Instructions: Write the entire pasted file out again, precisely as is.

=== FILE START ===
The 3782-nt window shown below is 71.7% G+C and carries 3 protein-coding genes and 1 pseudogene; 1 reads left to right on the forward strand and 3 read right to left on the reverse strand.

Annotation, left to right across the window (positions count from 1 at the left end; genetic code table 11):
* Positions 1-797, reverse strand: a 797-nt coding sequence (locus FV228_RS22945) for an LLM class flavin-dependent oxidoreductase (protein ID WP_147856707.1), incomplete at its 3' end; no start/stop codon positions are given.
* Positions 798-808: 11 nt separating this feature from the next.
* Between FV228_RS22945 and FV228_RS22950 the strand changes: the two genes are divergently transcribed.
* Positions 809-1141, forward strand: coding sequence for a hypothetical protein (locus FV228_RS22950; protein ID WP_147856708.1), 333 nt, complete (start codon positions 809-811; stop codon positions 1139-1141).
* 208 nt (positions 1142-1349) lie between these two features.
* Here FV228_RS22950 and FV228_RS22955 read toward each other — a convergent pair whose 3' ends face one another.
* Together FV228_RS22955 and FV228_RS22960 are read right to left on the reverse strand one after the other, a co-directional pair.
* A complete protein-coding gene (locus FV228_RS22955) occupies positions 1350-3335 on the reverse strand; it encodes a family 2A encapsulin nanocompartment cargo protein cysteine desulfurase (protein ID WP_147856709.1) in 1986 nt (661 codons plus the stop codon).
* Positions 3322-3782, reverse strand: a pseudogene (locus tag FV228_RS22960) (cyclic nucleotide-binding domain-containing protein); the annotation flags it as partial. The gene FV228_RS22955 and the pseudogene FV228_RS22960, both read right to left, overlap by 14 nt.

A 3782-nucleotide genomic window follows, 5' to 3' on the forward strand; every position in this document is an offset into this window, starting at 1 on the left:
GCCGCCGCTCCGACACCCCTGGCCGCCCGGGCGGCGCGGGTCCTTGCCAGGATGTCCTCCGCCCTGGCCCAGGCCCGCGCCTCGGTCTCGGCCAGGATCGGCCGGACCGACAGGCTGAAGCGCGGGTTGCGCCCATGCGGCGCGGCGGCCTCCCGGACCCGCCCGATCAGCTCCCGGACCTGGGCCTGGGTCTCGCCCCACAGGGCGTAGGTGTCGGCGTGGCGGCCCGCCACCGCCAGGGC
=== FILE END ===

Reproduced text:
The 3782-nt window shown below is 71.7% G+C and carries 3 protein-coding genes and 1 pseudogene; 1 reads left to right on the forward strand and 3 read right to left on the reverse strand.

Annotation, left to right across the window (positions count from 1 at the left end; genetic code table 11):
* Positions 1-797, reverse strand: a 797-nt coding sequence (locus FV228_RS22945) for an LLM class flavin-dependent oxidoreductase (protein ID WP_147856707.1), incomplete at its 3' end; no start/stop codon positions are given.
* Positions 798-808: 11 nt separating this feature from the next.
* Between FV228_RS22945 and FV228_RS22950 the strand changes: the two genes are divergently transcribed.
* Positions 809-1141, forward strand: coding sequence for a hypothetical protein (locus FV228_RS22950; protein ID WP_147856708.1), 333 nt, complete (start codon positions 809-811; stop codon positions 1139-1141).
* 208 nt (positions 1142-1349) lie between these two features.
* Here FV228_RS22950 and FV228_RS22955 read toward each other — a convergent pair whose 3' ends face one another.
* Together FV228_RS22955 and FV228_RS22960 are read right to left on the reverse strand one after the other, a co-directional pair.
* A complete protein-coding gene (locus FV228_RS22955) occupies positions 1350-3335 on the reverse strand; it encodes a family 2A encapsulin nanocompartment cargo protein cysteine desulfurase (protein ID WP_147856709.1) in 1986 nt (661 codons plus the stop codon).
* Positions 3322-3782, reverse strand: a pseudogene (locus tag FV228_RS22960) (cyclic nucleotide-binding domain-containing protein); the annotation flags it as partial. The gene FV228_RS22955 and the pseudogene FV228_RS22960, both read right to left, overlap by 14 nt.

A 3782-nucleotide genomic window follows, 5' to 3' on the forward strand; every position in this document is an offset into this window, starting at 1 on the left:
GCCGCCGCTCCGACACCCCTGGCCGCCCGGGCGGCGCGGGTCCTTGCCAGGATGTCCTCCGCCCTGGCCCAGGCCCGCGCCTCGGTCTCGGCCAGGATCGGCCGGACCGACAGGCTGAAGCGCGGGTTGCGCCCATGCGGCGCGGCGGCCTCCCGGACCCGCCCGATCAGCTCCCGGACCTGGGCCTGGGTCTCGCCCCACAGGGCGTAGGTGTCGGCGTGGCGGCCCGCCACCGCCAGGGC